To fix this, free up space on the destination drive by deleting unused files and applications, or choose a disk with more available storage.

Permissions Error

You may get Error Code 36 if the account you are logged into does not have proper permissions to access the iPhoto library location or destination disk. Check that your user account has Read & Write permissions for the iPhoto library folder and destination folder.

Adjust permissions in System Preferences > Security & Privacy > Privacy if needed. You can also try copying the library while logged in as an admin account.

Corrupt Files

A damaged or corrupt photo or video file within the iPhoto library can also lead to Error Code 36. The Finder is unable to properly read some files when copying, causing the error.

Try rebuilding your iPhoto library database to isolate and remove problem images. Or use a photo repair tool to scan and fix corrupt media files in the library.

How to Fix Error Code 36

There are a few main troubleshooting steps to try when faced with Error Code 36 when copying an iPhoto library:

Check Available Disk Space

Error 36 can occur if the destination disk runs out of space during the iPhoto library copy process. Before copying, verify there is adequate free space on the target disk. As a rule of thumb, there should be at least 150% of the iPhoto library size available as free space on the destination disk.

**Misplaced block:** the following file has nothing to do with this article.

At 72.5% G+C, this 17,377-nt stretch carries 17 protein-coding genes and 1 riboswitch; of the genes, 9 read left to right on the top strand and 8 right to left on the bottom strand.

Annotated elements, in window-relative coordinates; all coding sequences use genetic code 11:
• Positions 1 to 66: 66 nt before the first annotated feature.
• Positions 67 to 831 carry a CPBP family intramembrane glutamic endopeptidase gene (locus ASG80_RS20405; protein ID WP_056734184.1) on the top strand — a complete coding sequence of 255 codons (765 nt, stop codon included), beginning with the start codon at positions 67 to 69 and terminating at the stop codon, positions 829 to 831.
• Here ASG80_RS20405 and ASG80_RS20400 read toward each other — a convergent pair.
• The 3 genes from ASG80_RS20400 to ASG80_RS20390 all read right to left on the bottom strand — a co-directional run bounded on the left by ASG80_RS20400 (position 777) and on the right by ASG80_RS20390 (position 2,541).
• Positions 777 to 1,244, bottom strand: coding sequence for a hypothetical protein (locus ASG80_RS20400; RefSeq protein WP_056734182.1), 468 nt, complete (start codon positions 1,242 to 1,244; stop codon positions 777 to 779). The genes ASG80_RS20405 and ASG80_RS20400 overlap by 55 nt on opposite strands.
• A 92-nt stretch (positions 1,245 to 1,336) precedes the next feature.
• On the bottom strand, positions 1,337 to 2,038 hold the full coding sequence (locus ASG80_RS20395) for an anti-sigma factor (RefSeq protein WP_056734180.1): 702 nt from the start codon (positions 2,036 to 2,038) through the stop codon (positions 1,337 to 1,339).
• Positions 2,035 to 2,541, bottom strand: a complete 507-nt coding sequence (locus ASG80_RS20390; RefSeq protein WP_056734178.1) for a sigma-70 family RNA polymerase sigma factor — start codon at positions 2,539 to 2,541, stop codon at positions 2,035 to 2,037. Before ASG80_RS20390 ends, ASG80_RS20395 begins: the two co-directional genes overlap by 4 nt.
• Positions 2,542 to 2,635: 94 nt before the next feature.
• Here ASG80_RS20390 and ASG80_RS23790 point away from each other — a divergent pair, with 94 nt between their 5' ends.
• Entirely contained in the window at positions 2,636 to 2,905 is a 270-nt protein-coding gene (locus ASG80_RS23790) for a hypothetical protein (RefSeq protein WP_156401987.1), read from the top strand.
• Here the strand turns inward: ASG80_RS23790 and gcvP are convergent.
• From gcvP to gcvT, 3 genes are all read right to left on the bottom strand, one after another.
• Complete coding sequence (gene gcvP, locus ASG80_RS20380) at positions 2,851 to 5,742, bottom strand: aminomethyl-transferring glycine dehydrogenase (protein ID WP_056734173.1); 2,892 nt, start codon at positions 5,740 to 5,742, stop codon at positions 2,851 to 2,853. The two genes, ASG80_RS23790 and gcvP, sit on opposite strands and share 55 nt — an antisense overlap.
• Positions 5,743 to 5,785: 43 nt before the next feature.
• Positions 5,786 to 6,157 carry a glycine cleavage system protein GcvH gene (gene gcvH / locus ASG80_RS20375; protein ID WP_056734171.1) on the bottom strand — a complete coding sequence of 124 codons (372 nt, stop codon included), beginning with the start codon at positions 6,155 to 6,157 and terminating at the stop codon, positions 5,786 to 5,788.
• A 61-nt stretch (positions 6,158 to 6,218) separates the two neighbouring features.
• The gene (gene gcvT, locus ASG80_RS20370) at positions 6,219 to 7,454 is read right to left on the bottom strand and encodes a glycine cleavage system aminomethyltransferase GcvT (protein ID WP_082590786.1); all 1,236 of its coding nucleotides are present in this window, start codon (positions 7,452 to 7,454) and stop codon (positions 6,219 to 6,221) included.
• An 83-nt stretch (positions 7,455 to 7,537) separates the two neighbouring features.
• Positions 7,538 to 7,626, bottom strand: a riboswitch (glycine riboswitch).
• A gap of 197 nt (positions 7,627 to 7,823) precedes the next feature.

Try deleting unused files on the target disk or moving the copy to a disk with more free space. For more details, see this Apple Discussions thread: https://discussions.apple.com/thread/7714184

Verify Permissions

Sometimes Error 36 happens because of permission problems on the disks involved. Use Disk Utility to verify and repair disk permissions on both the source and destination disks.

Also check that your user account has full read/write access to both disks. For more info, see this guide: https://macpaw.com/how-to/fix-error-code-36

Repair iPhoto Library

A corrupted iPhoto library database can also lead to Error 36. Try repairing the iPhoto library using the Repair function in iPhoto or Photos app. This scans and fixes database errors.

As a last resort, create a new blank iPhoto library and import photos from the old library in batches to isolate any corrupted files. See here for details: https://yourstory.com/mystory/proven-7-ways-to-fix-photo-library-error-36

Increasing Available Disk Space